In summary, then:
1. That Aquinas’s position is incompatible with Paley-style design arguments (and thus, by implication, with ID theory) is a long-standing and widely shared judgment within the Thomistic tradition, and follows from Thomism’s basic metaphysical and theological commitments.
2. The dispute between Thomism on the one hand and Paley (and ID theory) on the other has nothing essentially to do one way or the other with Darwinism. That is a separate issue. Whether you accept Darwinism or reject it, the Thomistic objection to Paley and to ID theory stands.
3. The dispute also has nothing essentially to do with whether one prefers demonstrative arguments to probabilistic ones, or with the question of whether this or that argument tells you everything about God’s nature. It is true that the Fifth Way is intended to be a metaphysical demonstration and (at least when the basic thrust of the argument is followed out consistently) leads us to a conception of God as Pure Actuality (from which the other divine attributes can be deduced); while design arguments are typically merely probabilistic, and do not tell us much about God’s nature. But that by itself is not a problem, and it is not the reason why Thomists object to Paley and to ID theory.
4. The dispute also has nothing to do with whether or not ID theorists might have important things to say about how to detect design within the natural order, or whether they’ve made significant criticisms of this or that Darwinian account of this or that biological phenomenon. That is also a separate issue. A Thomist may or may not regard ID as bad science. The point I am making here is that ID is, from a Thomistic point of view, bad philosophy and bad theology.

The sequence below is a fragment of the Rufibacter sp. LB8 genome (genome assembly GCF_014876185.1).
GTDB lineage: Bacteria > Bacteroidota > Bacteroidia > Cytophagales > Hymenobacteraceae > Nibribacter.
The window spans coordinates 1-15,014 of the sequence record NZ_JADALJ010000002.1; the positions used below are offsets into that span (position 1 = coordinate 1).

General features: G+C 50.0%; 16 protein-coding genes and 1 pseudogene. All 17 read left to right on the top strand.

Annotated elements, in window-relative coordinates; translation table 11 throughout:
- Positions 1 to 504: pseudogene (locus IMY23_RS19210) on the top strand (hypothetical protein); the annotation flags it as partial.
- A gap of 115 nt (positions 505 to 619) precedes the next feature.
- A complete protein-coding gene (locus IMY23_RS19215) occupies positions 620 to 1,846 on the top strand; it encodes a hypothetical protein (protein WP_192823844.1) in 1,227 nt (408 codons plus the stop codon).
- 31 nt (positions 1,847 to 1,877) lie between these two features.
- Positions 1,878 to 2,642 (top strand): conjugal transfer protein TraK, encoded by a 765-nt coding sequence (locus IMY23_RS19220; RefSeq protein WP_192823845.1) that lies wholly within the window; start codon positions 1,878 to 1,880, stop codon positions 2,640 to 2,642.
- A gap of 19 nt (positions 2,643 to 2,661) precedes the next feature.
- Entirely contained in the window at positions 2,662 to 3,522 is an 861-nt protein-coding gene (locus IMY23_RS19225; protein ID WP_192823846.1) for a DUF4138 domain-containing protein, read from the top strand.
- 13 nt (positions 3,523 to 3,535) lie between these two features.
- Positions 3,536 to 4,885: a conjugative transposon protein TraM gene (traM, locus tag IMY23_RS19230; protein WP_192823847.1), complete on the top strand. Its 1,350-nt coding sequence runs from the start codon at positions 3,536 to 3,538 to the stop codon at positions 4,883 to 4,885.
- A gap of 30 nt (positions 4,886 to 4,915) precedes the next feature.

It seems to me that many of those who take umbrage at Thomist criticism of Paley and of ID unthinkingly treat all such criticism as if it were a sell-out to secularists and loudmouth Darwinists like Richard Dawkins and Jerry Coyne. But the enemy of your enemy is not always your friend. And ID theory is not the friend of Thomism. It is the friend of the 17th century modernist philosophy and theology that unseated Thomism and Scholastic philosophy in general, just one more riff on the long parade of philosophical error that began with Descartes, Locke, and Co. and continues to this day. Those who want to marry A-T and ID should worry less about the “culture wars” and more about philosophical and theological rigor and coherence – the only sure way to win the “culture wars” in the long run in any case. They should also heed St. Thomas’s warning not to “bring forward reasons [for their convictions] that are not cogent” which merely “give occasion to unbelievers to laugh” (ST I.46.2).